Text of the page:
I have tested two transistors in multisim, the first is the default(more of generic) and the second is the 2N3904
here is the first picture with default transistor in placed
and here is the corresponding waveform
as you can see, its smooth, but if we use the 2N3904 (available in my local electronic store)
the waveform looks like below
the waveform looks heavily distorted. What should we change in the circuit so that the waveform is the same as the original transistor placed. Thanks
Also, as a side note, what modifications are needed, so that the waveform is not inverted. Thanks
Transistors are inherently nonlinear. The local feedback from the emitter resistor in a single stage is not enough to fix this, particularly if its value is low.
If you substitute one transistor for another, the load line will change. (And by the way, you have to consider the AC load line separately from the DC one, because AC sees different impedances, both through the base of the transistor and through the surrounding components, such as obviously the capacitor bypass on the emitter).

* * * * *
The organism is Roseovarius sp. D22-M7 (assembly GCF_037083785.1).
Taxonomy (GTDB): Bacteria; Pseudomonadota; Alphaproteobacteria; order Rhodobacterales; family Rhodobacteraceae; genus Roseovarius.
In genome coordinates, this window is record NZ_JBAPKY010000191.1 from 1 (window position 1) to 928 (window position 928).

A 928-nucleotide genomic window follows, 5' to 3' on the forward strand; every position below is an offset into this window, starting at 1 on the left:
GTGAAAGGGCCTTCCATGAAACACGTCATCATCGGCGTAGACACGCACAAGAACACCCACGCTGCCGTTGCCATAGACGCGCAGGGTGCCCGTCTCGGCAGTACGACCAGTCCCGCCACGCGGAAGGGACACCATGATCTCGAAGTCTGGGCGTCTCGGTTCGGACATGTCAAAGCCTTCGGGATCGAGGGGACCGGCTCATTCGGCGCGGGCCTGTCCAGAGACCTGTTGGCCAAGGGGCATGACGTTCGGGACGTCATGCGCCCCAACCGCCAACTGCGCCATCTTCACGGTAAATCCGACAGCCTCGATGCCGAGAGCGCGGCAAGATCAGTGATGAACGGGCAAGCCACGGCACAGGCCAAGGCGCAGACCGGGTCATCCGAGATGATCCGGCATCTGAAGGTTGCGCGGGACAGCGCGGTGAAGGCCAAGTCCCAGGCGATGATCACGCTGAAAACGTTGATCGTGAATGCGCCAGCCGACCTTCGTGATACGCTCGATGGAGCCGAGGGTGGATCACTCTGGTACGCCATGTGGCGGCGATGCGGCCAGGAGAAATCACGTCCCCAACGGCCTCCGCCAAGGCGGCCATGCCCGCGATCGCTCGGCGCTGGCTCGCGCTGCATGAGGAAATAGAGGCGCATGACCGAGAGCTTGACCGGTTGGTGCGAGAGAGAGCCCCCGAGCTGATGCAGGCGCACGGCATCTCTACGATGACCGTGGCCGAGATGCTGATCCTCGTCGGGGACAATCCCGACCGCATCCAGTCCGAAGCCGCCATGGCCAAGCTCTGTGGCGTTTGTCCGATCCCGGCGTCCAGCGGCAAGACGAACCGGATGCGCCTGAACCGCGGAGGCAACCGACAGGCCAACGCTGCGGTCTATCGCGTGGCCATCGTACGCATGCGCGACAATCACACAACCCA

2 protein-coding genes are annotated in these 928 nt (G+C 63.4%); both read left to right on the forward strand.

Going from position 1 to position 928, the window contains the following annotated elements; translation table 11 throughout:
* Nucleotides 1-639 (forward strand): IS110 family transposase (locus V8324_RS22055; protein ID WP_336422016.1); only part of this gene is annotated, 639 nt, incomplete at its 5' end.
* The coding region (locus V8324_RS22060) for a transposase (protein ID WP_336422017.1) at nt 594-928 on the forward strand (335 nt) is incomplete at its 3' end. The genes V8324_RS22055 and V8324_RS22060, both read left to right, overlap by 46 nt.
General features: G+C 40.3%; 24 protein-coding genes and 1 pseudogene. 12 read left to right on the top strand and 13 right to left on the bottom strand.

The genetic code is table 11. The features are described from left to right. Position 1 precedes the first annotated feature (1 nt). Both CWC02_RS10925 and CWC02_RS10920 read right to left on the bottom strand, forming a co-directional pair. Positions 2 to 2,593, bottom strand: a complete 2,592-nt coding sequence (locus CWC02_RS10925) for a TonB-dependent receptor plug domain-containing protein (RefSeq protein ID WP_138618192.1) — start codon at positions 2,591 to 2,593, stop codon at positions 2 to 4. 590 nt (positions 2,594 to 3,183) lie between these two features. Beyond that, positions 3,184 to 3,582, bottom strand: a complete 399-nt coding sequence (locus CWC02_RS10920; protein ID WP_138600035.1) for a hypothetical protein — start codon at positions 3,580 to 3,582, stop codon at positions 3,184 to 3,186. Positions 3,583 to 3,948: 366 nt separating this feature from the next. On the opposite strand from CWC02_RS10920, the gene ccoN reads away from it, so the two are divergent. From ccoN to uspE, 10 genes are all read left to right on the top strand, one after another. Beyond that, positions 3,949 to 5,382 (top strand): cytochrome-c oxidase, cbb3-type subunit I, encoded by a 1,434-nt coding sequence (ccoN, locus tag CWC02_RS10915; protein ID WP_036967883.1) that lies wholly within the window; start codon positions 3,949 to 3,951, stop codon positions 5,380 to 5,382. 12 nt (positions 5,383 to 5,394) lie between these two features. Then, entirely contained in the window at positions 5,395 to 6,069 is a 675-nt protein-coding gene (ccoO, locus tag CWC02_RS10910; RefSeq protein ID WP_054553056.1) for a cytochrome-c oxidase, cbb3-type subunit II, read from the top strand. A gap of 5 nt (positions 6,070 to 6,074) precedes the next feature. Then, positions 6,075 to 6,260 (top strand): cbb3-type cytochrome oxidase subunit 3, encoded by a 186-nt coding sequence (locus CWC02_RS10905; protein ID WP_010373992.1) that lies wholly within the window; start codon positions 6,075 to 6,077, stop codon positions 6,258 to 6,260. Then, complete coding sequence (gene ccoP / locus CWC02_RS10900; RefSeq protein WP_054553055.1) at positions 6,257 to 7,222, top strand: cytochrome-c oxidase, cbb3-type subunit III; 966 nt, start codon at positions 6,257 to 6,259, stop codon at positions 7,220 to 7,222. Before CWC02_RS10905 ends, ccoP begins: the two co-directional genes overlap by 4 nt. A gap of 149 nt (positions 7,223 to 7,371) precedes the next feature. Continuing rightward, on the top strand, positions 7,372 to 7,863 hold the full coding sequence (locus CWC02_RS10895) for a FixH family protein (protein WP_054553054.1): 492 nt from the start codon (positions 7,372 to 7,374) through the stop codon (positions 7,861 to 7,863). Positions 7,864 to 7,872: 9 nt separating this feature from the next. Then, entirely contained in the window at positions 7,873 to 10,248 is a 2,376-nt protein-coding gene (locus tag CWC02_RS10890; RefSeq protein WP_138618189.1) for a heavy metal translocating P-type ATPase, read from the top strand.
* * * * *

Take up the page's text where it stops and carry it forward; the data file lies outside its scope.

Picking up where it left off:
Although the first trace might look like it is undistorted, looks can be deceiving. A spectrum analysis will show you the distortion products.
You will not get low distortion out of a single stage, unless you keep the signal swing very small, far away from the the voltage rails. Perhaps the ultimate example of "cleanliness" in a single BJT stage would be an emitter follower, with a reasonably small input signal.
If you want a virtually distortion-free amplifier, the usual approach is to combine several stages which have modest gain to produce a high overall gain, and then tame that gain with global negative feedback. Global feedback will correct for all kinds of distortion, such as nonlinearities in the individual stages. It can even nearly eliminate crossover distortion from a class B output stage, so that only a small kink or discontinuity is seen on the waveform.